I do see a flaw in the opening on the bottom. The pressure created by the column of water on the right (due to its weight via gravity) will push against the force you are trying to create downward by the air chamber. A 1-way valve (called a "check valve") would reduce the blowback pressure significantly.
Another problem is that the water "entry" (at the top, on the right) is higher than the water "exit" at the left. This means you need more energy to pump the water that way (which is why you are suggesting some way to increase the air pressure in the lower left chamber). It is important to note that there is a distinct physical difference in your setup as opposed to the Heron's fountain setup. Heron's fountain uses 2 separate water containers, with the 2nd already raised so that it has the higher potential energy required <--It is also important to note that this increase in height is a source of energy for the system that does not exist in your setup
My knowledge of chemistry is lacking, but if you plan to use a compound to increase the pressure you will need to make sure it is not water soluble. Also, just how much pressure does this create? (In other words, how much seltzer/whatever will you need and how much will that cost, in comparison to the savings of not having a pump/electricity)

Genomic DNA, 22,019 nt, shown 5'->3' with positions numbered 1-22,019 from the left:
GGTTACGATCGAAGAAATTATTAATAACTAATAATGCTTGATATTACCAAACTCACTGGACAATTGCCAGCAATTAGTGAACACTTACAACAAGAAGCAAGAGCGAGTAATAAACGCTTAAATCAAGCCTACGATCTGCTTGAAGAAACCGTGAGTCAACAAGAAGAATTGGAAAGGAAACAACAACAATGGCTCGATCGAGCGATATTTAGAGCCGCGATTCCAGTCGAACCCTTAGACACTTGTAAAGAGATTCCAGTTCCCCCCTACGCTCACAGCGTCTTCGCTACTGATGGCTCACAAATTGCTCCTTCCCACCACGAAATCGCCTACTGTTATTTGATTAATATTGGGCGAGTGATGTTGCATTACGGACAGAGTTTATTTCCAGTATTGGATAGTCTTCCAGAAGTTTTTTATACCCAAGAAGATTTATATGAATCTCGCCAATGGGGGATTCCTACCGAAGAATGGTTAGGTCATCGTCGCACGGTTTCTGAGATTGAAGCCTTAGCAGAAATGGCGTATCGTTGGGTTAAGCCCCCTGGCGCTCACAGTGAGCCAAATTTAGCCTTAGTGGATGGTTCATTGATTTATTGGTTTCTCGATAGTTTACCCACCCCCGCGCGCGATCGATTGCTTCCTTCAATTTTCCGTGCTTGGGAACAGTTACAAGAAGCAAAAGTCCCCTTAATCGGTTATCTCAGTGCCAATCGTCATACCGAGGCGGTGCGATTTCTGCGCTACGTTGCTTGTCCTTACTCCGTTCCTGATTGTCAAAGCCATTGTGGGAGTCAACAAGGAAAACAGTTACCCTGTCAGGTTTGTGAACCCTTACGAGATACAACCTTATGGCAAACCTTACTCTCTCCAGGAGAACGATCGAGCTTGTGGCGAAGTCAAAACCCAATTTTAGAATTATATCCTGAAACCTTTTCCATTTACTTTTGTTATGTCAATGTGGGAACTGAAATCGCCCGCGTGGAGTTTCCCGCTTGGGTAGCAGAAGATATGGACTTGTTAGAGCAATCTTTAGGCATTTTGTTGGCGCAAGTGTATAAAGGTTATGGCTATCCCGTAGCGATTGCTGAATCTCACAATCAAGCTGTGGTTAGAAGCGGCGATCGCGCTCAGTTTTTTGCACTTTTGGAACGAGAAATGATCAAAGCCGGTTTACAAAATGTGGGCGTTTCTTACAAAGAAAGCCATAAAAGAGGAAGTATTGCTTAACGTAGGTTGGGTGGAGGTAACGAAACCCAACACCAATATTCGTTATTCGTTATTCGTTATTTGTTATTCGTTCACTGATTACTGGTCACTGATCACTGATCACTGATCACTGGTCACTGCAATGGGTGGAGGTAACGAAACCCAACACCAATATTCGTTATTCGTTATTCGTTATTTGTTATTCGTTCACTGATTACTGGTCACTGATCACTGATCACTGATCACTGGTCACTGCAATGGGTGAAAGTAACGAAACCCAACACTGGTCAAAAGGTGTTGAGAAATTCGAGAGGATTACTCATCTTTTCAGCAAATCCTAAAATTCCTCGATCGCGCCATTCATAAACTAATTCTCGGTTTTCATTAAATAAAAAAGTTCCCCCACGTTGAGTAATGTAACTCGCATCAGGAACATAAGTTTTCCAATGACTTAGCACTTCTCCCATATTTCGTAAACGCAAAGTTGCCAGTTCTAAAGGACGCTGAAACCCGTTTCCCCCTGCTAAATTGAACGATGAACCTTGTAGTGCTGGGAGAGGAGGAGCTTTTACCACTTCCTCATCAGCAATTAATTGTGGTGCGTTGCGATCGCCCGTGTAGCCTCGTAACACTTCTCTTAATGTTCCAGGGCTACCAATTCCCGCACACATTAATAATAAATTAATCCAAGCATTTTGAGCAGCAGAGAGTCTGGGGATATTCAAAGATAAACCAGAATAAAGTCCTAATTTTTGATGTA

There are a flurry of other problems here, but I will stop there. I hope this doesn't come across the wrong way but perhaps you should look at some introductory physics texts before you spend too much time on your design. This is possible using an energy source other than a pump...but...a perpetual motion machine *IS* impossible. (What you are suggesting is NOT a perpetual motion machine because your source of seltzer/whatever would eventually run out)
Keeping the pressure constant will require a constant source of energy....as you are pumping water up the tube and "out" the top, you are releasing pressure from the system that needs to be reintroduced somehow otherwise the system will simply come to equilibrium.
Also, if the air pressure inside is strong enough to pump the entire column of water, then when water is "falling" from the left side and the check valve opens, it is likely that the air pressure will simply keep the water from falling into the container at all.
EDIT: You will ALWAYS need some other energy source...if you can solve that one, forget the fountain you got yourself a nobel prize in physics.... it comes down to whether any of these alternate energy sources are cheaper than the pump, which I don't believe they are.